A bungee wing is not advised
A bungee wing

1. Hydrodynamics and Drag

  • Rough surfaces created by bungees disrupt hydrodynamics, increasing turbulence and drag.
  • Contrary to their intended purpose, bungees contribute to drag by creating a rough surface.

2. Stability and Buoyancy Concerns

  • Bungees can prevent gas from freely moving around the wing, causing instability issues.
  • Similarly, bungees can impede gas from moving to the pull-dump location when the diver is trying to vent gas and control their buoyancy.

3. Oral Inflation Difficulties

  • A critical problem with bungee wings is their resistance to oral inflation.
  • Oral inflation becomes notably harder due to the presence of constricting bungees, raising safety concerns.

4. Wing failures

  • If the wing fails due to a puncture or tear, the bungees will forcefully contact to push more gas out of the wing.
  • This tendency prohibits the diver from using careful trim positioning to retain gas inside a failed wing.

Putting Together Your Backplate and Wing BCD

The following video gives a great outline for how to configure your backplate and wing BCD:

It’s Worth Thinking About Your Backplate and Wing BCD Configuration

In conclusion, optimizing your backplate and wing BCD configuration is pivotal for a safe and efficient diving experience.

The rise of backplate and wing systems has showcased their remarkable advantages, with the DIR and Hogarthian concepts taking the forefront. Here are the key takeaways:

  • Minimalism Matters: Embrace the Keep It Simple, Stupid (KISS) principle in gear design. This enhances situational awareness and dive safety.
  • Harness for Stability: Simple, continuous webbing harness-based systems provide enhanced stability and safety.
  • Strategic Placement: Where you attach other dive gear, like DSMBs, spools, reels, knives, and dive lights significantly affects the ease of access and your overall streamlining.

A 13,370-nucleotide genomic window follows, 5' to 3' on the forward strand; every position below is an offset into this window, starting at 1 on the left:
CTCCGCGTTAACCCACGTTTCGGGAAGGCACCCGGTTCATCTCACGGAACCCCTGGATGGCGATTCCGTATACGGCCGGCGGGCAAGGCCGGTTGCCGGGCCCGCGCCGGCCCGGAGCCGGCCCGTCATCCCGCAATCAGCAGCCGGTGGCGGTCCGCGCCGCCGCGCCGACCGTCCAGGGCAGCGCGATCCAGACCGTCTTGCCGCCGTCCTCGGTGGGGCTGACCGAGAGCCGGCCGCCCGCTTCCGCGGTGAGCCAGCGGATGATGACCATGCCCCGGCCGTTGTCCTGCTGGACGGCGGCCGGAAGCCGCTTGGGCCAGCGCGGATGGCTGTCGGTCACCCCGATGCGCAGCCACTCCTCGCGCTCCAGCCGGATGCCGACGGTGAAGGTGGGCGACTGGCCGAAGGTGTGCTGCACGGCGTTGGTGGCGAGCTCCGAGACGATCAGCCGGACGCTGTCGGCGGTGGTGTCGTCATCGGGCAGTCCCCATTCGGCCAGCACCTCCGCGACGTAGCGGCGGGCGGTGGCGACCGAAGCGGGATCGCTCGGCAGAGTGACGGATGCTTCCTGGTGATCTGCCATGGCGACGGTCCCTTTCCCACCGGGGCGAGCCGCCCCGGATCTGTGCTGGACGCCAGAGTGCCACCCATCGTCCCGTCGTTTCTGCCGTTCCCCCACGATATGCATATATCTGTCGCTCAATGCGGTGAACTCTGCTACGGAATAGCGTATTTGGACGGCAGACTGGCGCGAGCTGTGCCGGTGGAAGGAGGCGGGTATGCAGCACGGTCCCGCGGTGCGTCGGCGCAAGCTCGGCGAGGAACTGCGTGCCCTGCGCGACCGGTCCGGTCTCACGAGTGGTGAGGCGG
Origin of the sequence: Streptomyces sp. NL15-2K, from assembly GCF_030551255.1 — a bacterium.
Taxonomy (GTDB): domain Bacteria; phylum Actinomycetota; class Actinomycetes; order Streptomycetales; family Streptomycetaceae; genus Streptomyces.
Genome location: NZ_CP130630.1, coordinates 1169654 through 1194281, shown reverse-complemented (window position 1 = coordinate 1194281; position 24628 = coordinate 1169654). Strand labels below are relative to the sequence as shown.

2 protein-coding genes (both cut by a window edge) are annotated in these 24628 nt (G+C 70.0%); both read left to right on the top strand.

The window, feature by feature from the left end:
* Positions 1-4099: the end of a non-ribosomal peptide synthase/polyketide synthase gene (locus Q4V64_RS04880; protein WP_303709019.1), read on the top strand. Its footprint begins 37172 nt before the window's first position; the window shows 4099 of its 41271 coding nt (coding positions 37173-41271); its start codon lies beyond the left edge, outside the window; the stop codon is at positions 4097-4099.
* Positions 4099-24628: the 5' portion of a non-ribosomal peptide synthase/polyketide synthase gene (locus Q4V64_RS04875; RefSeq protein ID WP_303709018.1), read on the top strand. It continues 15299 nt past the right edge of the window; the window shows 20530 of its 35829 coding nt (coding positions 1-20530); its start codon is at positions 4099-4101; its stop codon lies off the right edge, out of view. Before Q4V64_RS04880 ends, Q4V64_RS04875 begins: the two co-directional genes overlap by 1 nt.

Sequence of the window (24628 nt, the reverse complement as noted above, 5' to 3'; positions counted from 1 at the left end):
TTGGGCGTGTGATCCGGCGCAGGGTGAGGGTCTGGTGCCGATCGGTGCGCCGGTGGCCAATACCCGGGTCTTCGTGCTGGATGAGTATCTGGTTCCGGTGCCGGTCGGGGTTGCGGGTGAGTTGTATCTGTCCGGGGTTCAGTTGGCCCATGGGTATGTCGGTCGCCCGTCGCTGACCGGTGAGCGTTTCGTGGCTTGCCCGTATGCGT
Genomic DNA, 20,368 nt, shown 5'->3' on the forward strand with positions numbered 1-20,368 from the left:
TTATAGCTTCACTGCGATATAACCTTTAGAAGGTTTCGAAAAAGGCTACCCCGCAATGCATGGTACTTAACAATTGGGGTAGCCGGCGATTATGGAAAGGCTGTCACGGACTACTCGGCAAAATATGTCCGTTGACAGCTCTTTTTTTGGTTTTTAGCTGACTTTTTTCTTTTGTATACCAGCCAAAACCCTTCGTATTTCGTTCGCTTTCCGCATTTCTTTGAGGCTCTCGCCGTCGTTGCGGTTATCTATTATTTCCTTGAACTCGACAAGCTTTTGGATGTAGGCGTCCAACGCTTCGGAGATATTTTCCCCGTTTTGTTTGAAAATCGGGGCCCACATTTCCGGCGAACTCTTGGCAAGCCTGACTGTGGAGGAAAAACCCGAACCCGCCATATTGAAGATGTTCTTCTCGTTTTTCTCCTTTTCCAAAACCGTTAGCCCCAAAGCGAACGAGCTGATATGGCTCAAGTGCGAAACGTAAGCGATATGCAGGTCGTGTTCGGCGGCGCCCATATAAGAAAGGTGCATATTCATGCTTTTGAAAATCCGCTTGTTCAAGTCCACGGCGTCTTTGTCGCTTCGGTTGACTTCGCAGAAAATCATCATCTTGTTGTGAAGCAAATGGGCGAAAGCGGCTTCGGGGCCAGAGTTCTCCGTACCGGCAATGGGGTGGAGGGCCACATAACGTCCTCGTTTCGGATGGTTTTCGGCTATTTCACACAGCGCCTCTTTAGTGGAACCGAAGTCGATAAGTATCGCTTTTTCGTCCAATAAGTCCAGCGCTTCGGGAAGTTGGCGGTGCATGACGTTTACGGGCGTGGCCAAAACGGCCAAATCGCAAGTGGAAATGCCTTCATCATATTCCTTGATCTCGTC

• Tailored Harness Setup: Whether diving with single or double tanks, tailor your harness to ensure optimal comfort and control.
  • Wing Lift Precision: Achieving the right amount of wing lift is crucial for buoyancy control, requiring a balanced approach to prevent issues during dives.
  • Pitfalls to Avoid: Dual bladder and bungee wings can lead to hydrodynamic drag, buoyancy instability, oral inflation difficulties, and lost gas during wing failures. Avoid these known pitfalls.
  • Balancing Reliability and Design: Striking the balance between equipment simplicity, ruggedness, and streamlined configuration is essential for optimized diving.

With a well-configured backplate and wing BCD, you’re equipped for safer and more enjoyable underwater adventures. So, dive in with confidence and explore the depths responsibly.


Andy Davis Technical Sidemount Wreck Diving Subic Bay Philippines RAID Courses Training

About The Author

Andy Davis is a RAID, PADI TecRec, ANDI, BSAC, and SSI-qualified independent technical diving instructor who specializes in teaching sidemount, trimix, and advanced wreck diving courses.

Currently residing in Subic Bay, Philippines; he has amassed more than 10,000 open-circuit and CCR dives over three decades of challenging diving across the globe.

Andy has published numerous diving magazine articles and designed advanced certification courses for several dive training agencies, He regularly tests and reviews new dive gear for scuba equipment manufacturers. Andy is currently writing a series of advanced diving books and creating a range of tech diving clothing and accessories.

Prior to becoming a professional technical diving educator in 2006, Andy was a commissioned officer in the Royal Air Force and has served in Iraq, Afghanistan, Belize, and Cyprus.

In 2023, Andy was named in the “Who’s Who of Sidemount” list by GUE InDepth Magazine.

Gas Management For Scuba Divers Book
Become A Shearwater Power User Book
A Comprehensive Guide to Backplate & Wing BCDs
Diving Psychology The Path to Proficiency: Mental Strategies for Scuba Divers (eBook)

Originally posted 2023-08-25 17:23:32.